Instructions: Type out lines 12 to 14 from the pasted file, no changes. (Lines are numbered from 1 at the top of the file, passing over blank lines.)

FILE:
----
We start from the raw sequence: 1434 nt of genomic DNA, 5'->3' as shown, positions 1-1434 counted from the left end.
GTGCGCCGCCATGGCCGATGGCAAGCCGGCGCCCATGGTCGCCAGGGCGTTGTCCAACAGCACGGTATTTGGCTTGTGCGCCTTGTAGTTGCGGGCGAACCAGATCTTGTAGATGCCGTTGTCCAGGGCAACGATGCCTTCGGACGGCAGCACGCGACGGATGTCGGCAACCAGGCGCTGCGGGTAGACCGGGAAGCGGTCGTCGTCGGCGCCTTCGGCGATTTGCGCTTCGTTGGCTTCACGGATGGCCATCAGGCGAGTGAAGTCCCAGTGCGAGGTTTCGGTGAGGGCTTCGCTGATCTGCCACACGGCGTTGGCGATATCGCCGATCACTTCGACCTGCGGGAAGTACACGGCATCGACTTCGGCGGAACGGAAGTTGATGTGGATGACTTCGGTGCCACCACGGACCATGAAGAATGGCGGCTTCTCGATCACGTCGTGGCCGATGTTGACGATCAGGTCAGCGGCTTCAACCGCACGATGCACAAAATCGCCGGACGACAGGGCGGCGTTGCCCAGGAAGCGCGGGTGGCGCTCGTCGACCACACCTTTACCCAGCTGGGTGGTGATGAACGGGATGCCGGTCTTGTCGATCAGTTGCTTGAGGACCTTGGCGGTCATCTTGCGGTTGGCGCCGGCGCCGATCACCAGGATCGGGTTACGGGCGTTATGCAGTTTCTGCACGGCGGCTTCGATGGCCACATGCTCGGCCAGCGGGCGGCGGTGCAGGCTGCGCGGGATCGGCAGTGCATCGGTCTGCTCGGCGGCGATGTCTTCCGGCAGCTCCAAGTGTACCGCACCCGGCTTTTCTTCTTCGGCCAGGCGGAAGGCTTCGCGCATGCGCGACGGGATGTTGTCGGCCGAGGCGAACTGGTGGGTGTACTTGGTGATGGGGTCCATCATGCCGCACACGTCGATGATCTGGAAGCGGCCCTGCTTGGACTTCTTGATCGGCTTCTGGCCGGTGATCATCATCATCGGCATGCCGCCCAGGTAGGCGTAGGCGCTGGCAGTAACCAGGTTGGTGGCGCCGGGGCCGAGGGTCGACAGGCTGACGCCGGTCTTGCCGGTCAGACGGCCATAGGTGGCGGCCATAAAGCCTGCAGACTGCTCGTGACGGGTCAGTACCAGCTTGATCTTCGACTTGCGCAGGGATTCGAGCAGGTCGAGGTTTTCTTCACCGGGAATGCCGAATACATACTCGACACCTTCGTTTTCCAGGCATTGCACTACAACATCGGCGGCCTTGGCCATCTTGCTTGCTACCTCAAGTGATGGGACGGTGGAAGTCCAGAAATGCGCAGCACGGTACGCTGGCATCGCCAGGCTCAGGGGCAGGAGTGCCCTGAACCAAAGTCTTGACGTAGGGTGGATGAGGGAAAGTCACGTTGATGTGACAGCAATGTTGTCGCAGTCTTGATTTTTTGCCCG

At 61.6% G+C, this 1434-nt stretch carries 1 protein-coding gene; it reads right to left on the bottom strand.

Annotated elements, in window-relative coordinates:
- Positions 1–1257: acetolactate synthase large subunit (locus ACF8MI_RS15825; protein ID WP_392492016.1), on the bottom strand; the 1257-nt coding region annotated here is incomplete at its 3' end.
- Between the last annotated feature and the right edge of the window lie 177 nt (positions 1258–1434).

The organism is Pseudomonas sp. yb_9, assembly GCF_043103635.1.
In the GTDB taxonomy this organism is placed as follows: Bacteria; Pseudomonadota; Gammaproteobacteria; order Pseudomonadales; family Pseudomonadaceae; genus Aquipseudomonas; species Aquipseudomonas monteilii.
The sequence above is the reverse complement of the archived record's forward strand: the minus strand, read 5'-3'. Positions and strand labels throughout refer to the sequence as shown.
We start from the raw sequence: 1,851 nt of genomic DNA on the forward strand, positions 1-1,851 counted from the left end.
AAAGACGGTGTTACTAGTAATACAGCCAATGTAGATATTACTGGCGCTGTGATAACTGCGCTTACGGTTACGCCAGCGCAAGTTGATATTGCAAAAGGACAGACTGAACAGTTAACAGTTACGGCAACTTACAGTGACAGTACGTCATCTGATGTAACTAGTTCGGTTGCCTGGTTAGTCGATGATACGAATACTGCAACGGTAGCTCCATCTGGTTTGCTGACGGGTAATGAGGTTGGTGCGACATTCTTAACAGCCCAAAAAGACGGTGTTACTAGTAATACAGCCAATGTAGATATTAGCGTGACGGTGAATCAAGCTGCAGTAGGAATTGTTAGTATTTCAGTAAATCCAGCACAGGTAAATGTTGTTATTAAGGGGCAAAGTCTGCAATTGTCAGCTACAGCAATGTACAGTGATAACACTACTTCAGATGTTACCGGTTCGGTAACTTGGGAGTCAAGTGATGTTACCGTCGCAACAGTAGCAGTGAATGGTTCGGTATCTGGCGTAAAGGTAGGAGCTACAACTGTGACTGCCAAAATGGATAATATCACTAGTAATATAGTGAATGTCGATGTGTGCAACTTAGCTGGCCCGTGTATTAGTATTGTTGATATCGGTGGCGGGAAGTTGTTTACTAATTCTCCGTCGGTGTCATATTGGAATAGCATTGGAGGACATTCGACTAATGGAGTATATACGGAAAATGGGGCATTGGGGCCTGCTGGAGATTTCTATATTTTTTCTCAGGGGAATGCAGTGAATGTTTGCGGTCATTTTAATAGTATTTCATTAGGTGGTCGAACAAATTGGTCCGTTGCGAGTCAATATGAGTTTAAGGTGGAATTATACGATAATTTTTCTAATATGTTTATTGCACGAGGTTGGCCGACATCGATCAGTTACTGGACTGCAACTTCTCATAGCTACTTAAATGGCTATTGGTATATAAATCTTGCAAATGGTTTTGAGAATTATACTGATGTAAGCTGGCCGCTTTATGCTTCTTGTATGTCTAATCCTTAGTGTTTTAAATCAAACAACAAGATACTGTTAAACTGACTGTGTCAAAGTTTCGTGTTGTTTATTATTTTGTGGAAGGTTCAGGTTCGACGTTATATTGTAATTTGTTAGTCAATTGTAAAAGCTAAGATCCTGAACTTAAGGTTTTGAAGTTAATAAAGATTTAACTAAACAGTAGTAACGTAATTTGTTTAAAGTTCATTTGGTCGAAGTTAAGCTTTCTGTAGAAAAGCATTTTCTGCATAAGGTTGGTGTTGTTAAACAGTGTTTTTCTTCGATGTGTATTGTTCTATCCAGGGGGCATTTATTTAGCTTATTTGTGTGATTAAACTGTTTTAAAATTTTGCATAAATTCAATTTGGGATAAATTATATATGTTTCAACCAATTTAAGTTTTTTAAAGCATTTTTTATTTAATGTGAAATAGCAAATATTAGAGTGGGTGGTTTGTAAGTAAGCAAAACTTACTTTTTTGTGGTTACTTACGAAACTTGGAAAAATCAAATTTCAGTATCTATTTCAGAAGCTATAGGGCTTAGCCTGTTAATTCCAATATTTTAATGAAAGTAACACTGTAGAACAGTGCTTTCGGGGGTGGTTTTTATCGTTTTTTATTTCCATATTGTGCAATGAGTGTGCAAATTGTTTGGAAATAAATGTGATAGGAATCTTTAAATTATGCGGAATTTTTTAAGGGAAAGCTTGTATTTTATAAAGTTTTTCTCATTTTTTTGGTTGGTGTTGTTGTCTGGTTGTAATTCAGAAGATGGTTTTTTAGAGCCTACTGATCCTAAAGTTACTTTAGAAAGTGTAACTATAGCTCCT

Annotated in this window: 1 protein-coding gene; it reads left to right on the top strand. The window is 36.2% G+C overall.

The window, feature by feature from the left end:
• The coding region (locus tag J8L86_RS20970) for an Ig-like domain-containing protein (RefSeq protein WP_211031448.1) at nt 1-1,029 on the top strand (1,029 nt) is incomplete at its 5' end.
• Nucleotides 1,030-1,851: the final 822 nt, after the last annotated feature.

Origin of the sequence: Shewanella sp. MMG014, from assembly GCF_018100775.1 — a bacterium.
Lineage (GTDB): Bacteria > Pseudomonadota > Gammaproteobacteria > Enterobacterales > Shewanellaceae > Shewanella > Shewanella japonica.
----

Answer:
Annotated in this window: 1 protein-coding gene; it reads left to right on the top strand. The window is 36.2% G+C overall.

The window, feature by feature from the left end:
• The coding region (locus tag J8L86_RS20970) for an Ig-like domain-containing protein (RefSeq protein WP_211031448.1) at nt 1-1,029 on the top strand (1,029 nt) is incomplete at its 5' end.